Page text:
Many people will be spending their tax refund or stimulus check on a tv upgrade this spring.
But before anyone tosses the box, make sure to know about shorter return policies these days.
Gladys Watson has a giant 75-inch blank screen in her living room.
“It’s on, believe it or not!” Watson said.
She purchased the $700 Hisense television at Walmart for Christmas.
“What do you see on it? Nothing!” Watson exclaimed.
So she called the store, but quickly learned she had missed the 30-day return window.
“Walmart said they can’t help, they said I have to call and get in touch with the company,” Watson said.
So she called Hisense. First a customer service again helped her reset the TV.
“Television played for another two or three days, then it went back out,” Watson said.
Finally, Hisense agreed to send a repairman.
“He said, ‘I can’t guarantee to you this is going to work,'” Watson recalled.
Sure enough, a few days later, diagonal lines, then black.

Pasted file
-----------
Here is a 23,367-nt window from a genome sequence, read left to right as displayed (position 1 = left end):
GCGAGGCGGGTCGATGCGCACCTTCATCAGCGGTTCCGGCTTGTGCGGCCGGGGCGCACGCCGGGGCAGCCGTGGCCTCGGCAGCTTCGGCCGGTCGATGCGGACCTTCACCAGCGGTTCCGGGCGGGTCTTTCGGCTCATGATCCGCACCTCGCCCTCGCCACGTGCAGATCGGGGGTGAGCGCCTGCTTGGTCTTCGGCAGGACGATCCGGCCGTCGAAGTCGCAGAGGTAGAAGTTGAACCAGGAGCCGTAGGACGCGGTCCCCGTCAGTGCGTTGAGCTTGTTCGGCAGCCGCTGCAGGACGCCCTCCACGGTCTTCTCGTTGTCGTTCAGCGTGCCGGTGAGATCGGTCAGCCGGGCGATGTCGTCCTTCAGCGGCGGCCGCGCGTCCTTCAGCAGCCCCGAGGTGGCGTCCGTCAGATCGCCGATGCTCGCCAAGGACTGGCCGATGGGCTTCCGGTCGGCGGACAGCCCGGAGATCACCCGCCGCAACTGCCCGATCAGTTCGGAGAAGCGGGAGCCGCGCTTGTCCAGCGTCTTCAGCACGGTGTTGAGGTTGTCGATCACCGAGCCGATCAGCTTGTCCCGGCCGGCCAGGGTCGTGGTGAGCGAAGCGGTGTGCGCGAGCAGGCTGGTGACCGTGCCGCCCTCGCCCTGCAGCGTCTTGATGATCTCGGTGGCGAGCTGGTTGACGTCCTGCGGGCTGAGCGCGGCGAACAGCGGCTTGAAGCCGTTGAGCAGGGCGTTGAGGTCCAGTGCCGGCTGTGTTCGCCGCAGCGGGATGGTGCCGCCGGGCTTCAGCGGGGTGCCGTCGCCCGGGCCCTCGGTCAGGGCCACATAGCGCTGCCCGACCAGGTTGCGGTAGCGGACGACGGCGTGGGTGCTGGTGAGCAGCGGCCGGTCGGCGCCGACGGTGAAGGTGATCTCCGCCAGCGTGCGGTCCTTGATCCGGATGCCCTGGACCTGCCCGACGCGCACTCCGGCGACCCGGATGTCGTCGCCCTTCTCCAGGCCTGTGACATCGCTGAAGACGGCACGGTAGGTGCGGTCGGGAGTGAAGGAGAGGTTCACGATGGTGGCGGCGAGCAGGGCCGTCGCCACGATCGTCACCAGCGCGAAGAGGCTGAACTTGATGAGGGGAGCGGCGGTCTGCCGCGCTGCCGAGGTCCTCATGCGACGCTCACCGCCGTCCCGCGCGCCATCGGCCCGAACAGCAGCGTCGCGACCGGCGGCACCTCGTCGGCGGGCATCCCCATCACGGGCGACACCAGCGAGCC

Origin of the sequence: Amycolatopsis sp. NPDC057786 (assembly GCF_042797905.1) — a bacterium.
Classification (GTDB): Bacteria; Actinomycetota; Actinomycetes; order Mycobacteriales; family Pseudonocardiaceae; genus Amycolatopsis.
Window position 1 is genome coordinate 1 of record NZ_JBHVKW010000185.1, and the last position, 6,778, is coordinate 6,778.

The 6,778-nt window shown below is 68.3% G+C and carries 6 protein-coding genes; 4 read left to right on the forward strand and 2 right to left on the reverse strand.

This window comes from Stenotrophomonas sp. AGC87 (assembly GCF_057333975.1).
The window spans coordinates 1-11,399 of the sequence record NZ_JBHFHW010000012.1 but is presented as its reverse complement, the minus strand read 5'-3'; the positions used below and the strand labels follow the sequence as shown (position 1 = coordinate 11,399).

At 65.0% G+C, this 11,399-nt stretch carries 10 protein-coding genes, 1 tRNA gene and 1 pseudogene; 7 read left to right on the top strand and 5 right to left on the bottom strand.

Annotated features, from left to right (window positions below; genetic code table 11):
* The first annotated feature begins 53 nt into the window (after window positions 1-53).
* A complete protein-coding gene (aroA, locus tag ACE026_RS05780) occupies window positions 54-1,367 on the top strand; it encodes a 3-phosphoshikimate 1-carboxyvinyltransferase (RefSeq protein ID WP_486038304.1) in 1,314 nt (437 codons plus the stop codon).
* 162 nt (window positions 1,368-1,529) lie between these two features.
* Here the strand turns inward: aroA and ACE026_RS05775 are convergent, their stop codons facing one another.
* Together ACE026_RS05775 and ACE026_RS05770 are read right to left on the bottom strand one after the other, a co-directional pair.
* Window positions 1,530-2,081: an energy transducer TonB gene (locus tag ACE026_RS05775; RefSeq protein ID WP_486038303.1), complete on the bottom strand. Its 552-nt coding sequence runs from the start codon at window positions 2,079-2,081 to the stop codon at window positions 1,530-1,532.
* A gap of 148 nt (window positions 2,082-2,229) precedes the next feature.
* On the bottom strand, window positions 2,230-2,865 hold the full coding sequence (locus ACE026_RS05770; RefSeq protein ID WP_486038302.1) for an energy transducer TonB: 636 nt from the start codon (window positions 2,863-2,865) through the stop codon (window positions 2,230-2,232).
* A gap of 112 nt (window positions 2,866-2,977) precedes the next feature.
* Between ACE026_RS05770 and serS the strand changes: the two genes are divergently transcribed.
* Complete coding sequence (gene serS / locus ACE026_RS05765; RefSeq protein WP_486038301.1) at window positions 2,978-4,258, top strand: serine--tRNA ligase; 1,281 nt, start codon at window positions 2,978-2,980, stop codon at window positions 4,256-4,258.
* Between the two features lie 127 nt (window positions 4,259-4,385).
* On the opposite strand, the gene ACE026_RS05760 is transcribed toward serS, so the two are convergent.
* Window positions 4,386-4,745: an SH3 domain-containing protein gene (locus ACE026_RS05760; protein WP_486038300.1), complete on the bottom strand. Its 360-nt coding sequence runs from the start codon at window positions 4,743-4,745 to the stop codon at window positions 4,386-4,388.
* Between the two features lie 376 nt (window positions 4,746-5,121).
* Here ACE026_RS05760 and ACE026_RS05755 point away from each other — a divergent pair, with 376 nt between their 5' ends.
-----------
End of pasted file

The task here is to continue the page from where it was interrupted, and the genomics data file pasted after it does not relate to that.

That’s the problem with trying to fix a flat screen TV. It’s often easier and cheaper to just replace it.
But store return policies are so short, that returning it is often no longer an option.
Walmart lets customers return a TV for 30 days, unlike 90 days for most other items. Amazon and Target have a 30-day return policy, as well. But at Best Buy, customers only have 15 days — unless someone is a premium member.
Otherwise, customers must deal with the manufacturer.
Adding insult to injury, Watson got an email saying her case was closed.
“[The email] stated that the television was fixed, completed. And it’s not,” Watson said.
So, abc27 News contacted Hisense USA and asked if they could please swap out Watson’s TV for one that works.
This is a reminder to always open a TV box and test it as soon as it’s purchased.
Never wait a few weeks, so you don’t waste your money.